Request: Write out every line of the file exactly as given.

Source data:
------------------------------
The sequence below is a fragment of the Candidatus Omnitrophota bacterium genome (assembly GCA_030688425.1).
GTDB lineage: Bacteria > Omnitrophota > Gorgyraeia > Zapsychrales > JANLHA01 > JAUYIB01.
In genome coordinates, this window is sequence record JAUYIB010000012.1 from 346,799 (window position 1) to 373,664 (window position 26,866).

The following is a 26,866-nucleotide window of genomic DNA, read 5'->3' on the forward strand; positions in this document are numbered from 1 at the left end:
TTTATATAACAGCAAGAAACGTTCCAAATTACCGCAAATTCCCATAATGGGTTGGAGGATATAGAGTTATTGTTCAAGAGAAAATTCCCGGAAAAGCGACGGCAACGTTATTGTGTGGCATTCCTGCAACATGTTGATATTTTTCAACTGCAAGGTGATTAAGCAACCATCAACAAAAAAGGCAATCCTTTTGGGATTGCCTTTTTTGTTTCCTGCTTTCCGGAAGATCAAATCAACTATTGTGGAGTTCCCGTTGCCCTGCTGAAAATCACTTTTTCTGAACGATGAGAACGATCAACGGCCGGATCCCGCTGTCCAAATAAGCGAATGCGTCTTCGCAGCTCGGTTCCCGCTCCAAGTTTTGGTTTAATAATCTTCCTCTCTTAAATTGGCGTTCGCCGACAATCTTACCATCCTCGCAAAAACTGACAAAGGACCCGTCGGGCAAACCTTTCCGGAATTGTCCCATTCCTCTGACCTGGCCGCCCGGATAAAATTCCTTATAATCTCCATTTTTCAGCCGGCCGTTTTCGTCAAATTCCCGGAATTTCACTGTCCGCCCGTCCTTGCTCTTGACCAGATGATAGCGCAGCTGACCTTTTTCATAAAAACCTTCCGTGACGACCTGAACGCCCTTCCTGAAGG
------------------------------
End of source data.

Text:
The sequence below is a fragment of the Candidatus Omnitrophota bacterium genome (assembly GCA_030688425.1).
GTDB lineage: Bacteria > Omnitrophota > Gorgyraeia > Zapsychrales > JANLHA01 > JAUYIB01.
In genome coordinates, this window is sequence record JAUYIB010000012.1 from 346,799 (window position 1) to 373,664 (window position 26,866).

The following is a 26,866-nucleotide window of genomic DNA, read 5'->3' on the forward strand; positions in this document are numbered from 1 at the left end:
TTTATATAACAGCAAGAAACGTTCCAAATTACCGCAAATTCCCATAATGGGTTGGAGGATATAGAGTTATTGTTCAAGAGAAAATTCCCGGAAAAGCGACGGCAACGTTATTGTGTGGCATTCCTGCAACATGTTGATATTTTTCAACTGCAAGGTGATTAAGCAACCATCAACAAAAAAGGCAATCCTTTTGGGATTGCCTTTTTTGTTTCCTGCTTTCCGGAAGATCAAATCAACTATTGTGGAGTTCCCGTTGCCCTGCTGAAAATCACTTTTTCTGAACGATGAGAACGATCAACGGCCGGATCCCGCTGTCCAAATAAGCGAATGCGTCTTCGCAGCTCGGTTCCCGCTCCAAGTTTTGGTTTAATAATCTTCCTCTCTTAAATTGGCGTTCGCCGACAATCTTACCATCCTCGCAAAAACTGACAAAGGACCCGTCGGGCAAACCTTTCCGGAATTGTCCCATTCCTCTGACCTGGCCGCCCGGATAAAATTCCTTATAATCTCCATTTTTCAGCCGGCCGTTTTCGTCAAATTCCCGGAATTTCACTGTCCGCCCGTCCTTGCTCTTGACCAGATGATAGCGCAGCTGACCTTTTTCATAAAAACCTTCCGTGACGACCTGAACGCCCTTCCTGAAGG